Courts and Education Reforms?


I provided several links to court cases related to educational issues in the United States in some posts on this blog [See 1, 2, 3, 45, and 6].  These are cases where litigants challenge the constitutionality of one or the other aspect of education decision making/financing etc. in the United States.  There must be similar cases in other federations as well.  I do not know much about such cases elsewhere though, especially in the developing countries, with the exception of India [See, for example, this, this, and this ; there may be many more examples].  If you know about them, please post them on this blog.

But certainly, I can’t seem to find a single litigant challenging the unconstitutionality of current levels of educational spending in Pakistan.  It is understandable, since education was not justiciable until 25A.  But even after 25A?  A search with “education” on Pakistan’s Supreme Court’s website only throws up resumes of the honourable judges.  No Litigation on any matter related to education other than teachers’ pensions!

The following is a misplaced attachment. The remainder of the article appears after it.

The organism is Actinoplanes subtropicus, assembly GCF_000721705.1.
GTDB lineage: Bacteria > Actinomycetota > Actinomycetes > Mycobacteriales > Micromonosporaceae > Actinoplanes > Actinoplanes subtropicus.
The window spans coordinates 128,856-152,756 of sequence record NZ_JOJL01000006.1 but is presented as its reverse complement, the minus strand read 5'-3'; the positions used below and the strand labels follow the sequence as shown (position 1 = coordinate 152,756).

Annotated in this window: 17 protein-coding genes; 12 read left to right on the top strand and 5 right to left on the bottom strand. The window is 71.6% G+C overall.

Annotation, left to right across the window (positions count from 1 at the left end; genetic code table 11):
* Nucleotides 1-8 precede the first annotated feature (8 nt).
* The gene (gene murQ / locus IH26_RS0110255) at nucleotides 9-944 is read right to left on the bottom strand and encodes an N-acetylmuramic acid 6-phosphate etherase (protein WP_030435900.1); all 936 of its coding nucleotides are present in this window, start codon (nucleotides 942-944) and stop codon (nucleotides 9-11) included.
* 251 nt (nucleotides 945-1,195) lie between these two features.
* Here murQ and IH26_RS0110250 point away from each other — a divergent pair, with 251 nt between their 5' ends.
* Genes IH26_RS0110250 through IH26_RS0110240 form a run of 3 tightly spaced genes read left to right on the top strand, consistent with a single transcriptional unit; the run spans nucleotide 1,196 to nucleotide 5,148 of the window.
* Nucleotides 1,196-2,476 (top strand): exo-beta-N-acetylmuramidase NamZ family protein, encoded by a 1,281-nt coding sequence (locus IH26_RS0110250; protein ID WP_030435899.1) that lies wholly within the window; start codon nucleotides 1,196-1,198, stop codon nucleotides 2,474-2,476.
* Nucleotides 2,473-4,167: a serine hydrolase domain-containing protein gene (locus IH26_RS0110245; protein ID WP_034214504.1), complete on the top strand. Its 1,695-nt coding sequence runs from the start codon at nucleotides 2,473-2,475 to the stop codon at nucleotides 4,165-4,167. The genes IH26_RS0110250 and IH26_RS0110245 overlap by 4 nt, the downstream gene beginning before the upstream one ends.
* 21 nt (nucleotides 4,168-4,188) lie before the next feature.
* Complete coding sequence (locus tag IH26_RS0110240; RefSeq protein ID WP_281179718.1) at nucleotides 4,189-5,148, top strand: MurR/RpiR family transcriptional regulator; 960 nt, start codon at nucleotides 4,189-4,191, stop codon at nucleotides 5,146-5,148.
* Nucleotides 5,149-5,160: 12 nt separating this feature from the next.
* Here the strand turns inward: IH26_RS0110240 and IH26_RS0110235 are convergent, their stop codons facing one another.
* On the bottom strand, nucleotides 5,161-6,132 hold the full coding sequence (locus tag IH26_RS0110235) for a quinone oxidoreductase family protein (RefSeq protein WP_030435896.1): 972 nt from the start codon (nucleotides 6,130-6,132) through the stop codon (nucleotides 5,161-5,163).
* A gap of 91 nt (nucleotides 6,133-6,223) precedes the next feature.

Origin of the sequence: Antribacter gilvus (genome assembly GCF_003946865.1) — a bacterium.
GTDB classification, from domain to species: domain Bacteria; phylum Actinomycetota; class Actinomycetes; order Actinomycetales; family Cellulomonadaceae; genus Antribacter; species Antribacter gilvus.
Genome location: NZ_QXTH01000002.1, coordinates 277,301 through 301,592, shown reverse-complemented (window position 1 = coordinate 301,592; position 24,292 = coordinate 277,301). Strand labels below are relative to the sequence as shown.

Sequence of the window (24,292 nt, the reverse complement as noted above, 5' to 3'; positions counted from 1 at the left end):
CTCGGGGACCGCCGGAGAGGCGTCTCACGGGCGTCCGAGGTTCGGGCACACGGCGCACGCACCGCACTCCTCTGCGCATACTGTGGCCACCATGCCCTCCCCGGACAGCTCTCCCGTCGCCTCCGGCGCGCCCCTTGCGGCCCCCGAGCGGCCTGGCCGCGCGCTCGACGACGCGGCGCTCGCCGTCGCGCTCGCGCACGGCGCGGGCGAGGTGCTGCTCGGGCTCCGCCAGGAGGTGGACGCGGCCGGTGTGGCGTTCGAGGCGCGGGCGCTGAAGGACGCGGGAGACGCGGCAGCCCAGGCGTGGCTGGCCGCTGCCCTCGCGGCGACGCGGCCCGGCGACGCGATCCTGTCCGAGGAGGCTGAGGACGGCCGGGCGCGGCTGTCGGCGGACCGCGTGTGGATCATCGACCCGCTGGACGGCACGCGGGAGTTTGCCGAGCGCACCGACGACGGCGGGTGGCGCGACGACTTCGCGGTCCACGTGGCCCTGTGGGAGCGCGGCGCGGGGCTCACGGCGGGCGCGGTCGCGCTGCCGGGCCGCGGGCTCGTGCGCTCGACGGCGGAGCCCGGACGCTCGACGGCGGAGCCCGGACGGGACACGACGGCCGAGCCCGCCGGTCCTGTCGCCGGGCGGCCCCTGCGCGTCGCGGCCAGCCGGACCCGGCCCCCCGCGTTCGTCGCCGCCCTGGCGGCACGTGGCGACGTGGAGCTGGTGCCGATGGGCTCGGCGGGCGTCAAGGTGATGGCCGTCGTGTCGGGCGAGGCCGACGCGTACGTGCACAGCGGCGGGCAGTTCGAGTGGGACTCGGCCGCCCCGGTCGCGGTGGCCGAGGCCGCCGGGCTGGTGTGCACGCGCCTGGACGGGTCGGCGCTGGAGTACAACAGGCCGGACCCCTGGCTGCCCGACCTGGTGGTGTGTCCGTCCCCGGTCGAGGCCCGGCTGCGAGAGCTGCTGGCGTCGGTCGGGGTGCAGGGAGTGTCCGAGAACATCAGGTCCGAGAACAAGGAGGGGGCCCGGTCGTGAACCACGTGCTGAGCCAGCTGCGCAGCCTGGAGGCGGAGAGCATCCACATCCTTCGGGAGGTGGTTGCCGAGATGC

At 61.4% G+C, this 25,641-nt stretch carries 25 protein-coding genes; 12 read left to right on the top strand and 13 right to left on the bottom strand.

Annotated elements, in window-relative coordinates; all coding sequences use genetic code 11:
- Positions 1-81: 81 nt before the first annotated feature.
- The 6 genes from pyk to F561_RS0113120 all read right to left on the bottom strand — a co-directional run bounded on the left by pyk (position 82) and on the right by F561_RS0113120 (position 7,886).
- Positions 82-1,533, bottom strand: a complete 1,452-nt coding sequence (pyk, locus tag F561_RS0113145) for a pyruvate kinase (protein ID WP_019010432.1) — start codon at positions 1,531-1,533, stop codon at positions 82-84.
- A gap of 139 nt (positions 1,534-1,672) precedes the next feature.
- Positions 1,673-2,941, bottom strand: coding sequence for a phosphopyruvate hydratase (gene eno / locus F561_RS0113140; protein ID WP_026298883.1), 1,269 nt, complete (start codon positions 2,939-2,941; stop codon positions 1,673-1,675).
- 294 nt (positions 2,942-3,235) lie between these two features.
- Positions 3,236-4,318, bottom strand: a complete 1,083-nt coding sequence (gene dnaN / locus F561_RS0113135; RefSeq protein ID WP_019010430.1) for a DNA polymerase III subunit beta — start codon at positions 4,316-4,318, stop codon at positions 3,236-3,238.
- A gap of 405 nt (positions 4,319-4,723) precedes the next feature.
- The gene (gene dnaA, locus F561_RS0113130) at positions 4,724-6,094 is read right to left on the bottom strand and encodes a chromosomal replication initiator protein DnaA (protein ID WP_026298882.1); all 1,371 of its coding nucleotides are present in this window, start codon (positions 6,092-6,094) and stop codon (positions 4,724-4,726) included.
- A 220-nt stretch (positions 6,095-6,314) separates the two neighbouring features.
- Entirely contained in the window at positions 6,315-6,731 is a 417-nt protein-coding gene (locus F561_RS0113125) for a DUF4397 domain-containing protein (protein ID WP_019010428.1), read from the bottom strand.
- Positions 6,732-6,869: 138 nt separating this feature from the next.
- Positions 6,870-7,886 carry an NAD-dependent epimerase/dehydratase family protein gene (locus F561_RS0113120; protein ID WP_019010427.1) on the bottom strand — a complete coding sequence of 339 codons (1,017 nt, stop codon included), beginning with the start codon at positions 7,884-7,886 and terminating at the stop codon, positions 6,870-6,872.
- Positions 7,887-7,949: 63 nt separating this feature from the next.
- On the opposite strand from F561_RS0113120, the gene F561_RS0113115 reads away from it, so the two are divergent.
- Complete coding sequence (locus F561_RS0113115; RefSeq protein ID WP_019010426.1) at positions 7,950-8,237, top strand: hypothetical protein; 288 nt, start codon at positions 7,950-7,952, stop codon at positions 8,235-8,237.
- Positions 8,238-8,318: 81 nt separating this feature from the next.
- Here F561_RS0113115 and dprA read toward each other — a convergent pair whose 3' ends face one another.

What the courts should do, can do, must do, so on and so forth, not much is said on these questions?  or is there?

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About Irfan

I am an independent researcher and blogger interested in everything under the sun, but more so in the philosophy and history of education and education reform generally, and specifically in the so-called post colonial contexts

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